The award consists of a money price and a plenary lecture at the VPH2021 Summer School held in Barcelona (and online) from 7 to 11th of June 2021.
Here the full details of the winner thesis:
Mathematical Modeling and Machine Learning for the Numerical Simulation of Cardiac Electromechanics
Computer-based numerical simulations of the heart, also known as in silico cardiac models, are increasingly assuming a recognized role in the context of computational medicine and cardiology. However, the intrinsic multiscale nature of the cardiac activity, for which energy is consumed at the microscale by subcellular mechanisms to produce work at the macroscale for the whole organ, risks to harm the exploitation of computational medicine for the heart, as it raises a challenging trade-off between accuracy of the models and computational efficiency of numerical simulations. In this thesis we develop a mathematical and numerical multiscale model of cardiac electromechanics, oriented towards large-scale simulations, wherein the mechanisms of active force generation are described by means of new biophysically motivated models. In these subcellular models, we explicitly represent only the most relevant interactions among the proteins involved in the force generation process, while we neglect secondary interactions, but still leading to accurate results — that we validate against experimental data — obtained with a drastic reduction of computational cost with respect to the models currently available in literature. The physiological goodness of the response of these models makes their use promising for studying the pharmacological action in the context of pathologies altering contractile capacity at cellular level, and for studying the organ-level effects of cellular-level alterations and the corresponding feedbacks.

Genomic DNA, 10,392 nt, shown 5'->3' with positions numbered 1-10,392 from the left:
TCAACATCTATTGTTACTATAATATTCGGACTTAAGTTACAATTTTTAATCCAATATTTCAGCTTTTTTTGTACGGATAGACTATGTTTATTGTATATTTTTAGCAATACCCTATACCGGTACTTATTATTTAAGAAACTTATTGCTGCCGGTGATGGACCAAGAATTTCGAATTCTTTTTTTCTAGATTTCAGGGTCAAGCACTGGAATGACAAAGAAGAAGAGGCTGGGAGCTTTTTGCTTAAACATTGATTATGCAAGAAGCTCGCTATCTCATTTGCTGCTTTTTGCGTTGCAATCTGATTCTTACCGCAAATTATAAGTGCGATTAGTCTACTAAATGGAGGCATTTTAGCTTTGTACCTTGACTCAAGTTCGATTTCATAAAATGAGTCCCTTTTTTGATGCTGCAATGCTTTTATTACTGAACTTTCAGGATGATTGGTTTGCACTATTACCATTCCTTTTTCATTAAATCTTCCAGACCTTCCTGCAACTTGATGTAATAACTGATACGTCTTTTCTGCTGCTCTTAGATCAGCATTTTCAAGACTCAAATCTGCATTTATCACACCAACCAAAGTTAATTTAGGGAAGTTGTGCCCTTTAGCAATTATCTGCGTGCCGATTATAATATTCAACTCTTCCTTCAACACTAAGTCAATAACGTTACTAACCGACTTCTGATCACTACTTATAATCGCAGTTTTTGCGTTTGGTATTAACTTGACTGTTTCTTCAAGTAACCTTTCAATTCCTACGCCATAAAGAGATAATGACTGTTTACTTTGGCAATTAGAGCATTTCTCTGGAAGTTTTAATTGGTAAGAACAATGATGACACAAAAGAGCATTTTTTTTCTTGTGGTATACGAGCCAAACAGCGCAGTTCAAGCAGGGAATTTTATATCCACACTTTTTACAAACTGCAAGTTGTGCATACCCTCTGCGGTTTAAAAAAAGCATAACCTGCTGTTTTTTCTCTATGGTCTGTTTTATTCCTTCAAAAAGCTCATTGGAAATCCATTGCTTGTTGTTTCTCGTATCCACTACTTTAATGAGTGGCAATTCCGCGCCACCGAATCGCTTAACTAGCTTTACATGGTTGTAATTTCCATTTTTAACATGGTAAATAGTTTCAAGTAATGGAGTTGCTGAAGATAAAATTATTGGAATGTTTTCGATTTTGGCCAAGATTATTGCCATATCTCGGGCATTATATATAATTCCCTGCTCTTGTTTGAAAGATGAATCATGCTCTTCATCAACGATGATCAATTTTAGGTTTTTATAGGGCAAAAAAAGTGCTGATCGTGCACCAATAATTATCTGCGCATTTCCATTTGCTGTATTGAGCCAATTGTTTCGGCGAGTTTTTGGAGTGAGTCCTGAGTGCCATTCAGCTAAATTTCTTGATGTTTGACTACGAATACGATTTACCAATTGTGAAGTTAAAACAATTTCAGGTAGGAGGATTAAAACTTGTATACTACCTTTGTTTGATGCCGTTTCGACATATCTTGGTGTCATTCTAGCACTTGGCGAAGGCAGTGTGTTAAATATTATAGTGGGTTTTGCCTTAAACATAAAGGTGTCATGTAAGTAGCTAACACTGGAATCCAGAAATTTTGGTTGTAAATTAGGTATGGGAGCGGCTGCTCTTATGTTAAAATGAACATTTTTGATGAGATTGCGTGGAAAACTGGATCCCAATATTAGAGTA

As it is crucial to multiscale electromechanical modeling, we establish the link between the variables describing force generation at the microscale and those describing the strain and the stress of the tissue at the macroscale. This allows to couple, in a mathematically sound manner, the subcellular models proposed in this thesis — characterized by a stochastic behavior — with models for cardiac electrophysiology and for passive and active mechanics — based on a deterministic formalism — written as systems of Ordinary Differential Equations (ODEs) and Partial Differential Equations (PDEs).
In this thesis we also combine the proposed subcellular models with a newly developed Machine Learning algorithm, in order to speedup their numerical resolution in the multiscale electromechanical model. Specifically, a reduced model based on Artificial Neural Networks (ANNs) is trained from a collection of simulations generated by means of biophysically detailed force generation models. In this manner, the computationally demanding training phase can be performed offline, with the advantage of a huge speedup when the trained ANN-based model is exploited in replacement of the high-fidelity model used to generate the training data. Overall, our multiscale model for cardiac electromechanics achieves an excellent balance between accuracy of the models, their rigorousness and computational efficiency in large-scale simulations.
Francesco Regazzoni got his PhD in 2020 at Politecnico di Milano, under the supervision of Prof. Alfio Quarteroni. He has been a visiting scholar at Inria Saclay Île-De-France and Pennsylvania State University. He is currently Junior Assistant Professor in Numerical Analysis at Politecnico di Milano. His research interests cover the mathematical modeling and numerical approximation of multiscale problems, in particular related to cardiovascular modeling. His research also focuses on combining Machine Learning with numerical analysis and reduced order modeling.